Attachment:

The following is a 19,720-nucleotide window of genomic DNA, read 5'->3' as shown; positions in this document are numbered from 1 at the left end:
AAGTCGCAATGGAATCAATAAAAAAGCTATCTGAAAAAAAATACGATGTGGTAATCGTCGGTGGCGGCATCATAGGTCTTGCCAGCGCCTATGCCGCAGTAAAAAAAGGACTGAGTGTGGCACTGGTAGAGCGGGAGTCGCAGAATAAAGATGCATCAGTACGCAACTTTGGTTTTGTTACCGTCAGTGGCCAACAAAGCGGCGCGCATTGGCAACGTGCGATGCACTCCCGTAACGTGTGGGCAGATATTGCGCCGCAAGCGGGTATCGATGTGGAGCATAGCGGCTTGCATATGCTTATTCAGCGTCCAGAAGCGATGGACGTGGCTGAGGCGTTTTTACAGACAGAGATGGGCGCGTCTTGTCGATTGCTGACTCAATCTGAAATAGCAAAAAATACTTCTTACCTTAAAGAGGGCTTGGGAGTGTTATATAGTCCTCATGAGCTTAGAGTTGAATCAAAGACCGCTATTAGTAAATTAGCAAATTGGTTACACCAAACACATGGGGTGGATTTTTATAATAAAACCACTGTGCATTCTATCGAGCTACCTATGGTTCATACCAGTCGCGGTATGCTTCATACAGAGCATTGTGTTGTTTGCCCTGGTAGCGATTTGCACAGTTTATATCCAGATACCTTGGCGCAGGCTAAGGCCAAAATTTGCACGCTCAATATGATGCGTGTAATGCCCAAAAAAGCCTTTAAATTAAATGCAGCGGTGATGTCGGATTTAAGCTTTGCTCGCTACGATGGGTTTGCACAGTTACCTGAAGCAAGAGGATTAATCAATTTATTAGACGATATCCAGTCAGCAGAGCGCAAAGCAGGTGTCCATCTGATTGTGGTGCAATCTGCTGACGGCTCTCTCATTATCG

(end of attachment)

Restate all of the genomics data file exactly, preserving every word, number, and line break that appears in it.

The following is a 19,720-nucleotide window of genomic DNA, read 5'->3' as shown; positions in this document are numbered from 1 at the left end:
AAGTCGCAATGGAATCAATAAAAAAGCTATCTGAAAAAAAATACGATGTGGTAATCGTCGGTGGCGGCATCATAGGTCTTGCCAGCGCCTATGCCGCAGTAAAAAAAGGACTGAGTGTGGCACTGGTAGAGCGGGAGTCGCAGAATAAAGATGCATCAGTACGCAACTTTGGTTTTGTTACCGTCAGTGGCCAACAAAGCGGCGCGCATTGGCAACGTGCGATGCACTCCCGTAACGTGTGGGCAGATATTGCGCCGCAAGCGGGTATCGATGTGGAGCATAGCGGCTTGCATATGCTTATTCAGCGTCCAGAAGCGATGGACGTGGCTGAGGCGTTTTTACAGACAGAGATGGGCGCGTCTTGTCGATTGCTGACTCAATCTGAAATAGCAAAAAATACTTCTTACCTTAAAGAGGGCTTGGGAGTGTTATATAGTCCTCATGAGCTTAGAGTTGAATCAAAGACCGCTATTAGTAAATTAGCAAATTGGTTACACCAAACACATGGGGTGGATTTTTATAATAAAACCACTGTGCATTCTATCGAGCTACCTATGGTTCATACCAGTCGCGGTATGCTTCATACAGAGCATTGTGTTGTTTGCCCTGGTAGCGATTTGCACAGTTTATATCCAGATACCTTGGCGCAGGCTAAGGCCAAAATTTGCACGCTCAATATGATGCGTGTAATGCCCAAAAAAGCCTTTAAATTAAATGCAGCGGTGATGTCGGATTTAAGCTTTGCTCGCTACGATGGGTTTGCACAGTTACCTGAAGCAAGAGGATTAATCAATTTATTAGACGATATCCAGTCAGCAGAGCGCAAAGCAGGTGTCCATCTGATTGTGGTGCAATCTGCTGACGGCTCTCTCATTATCG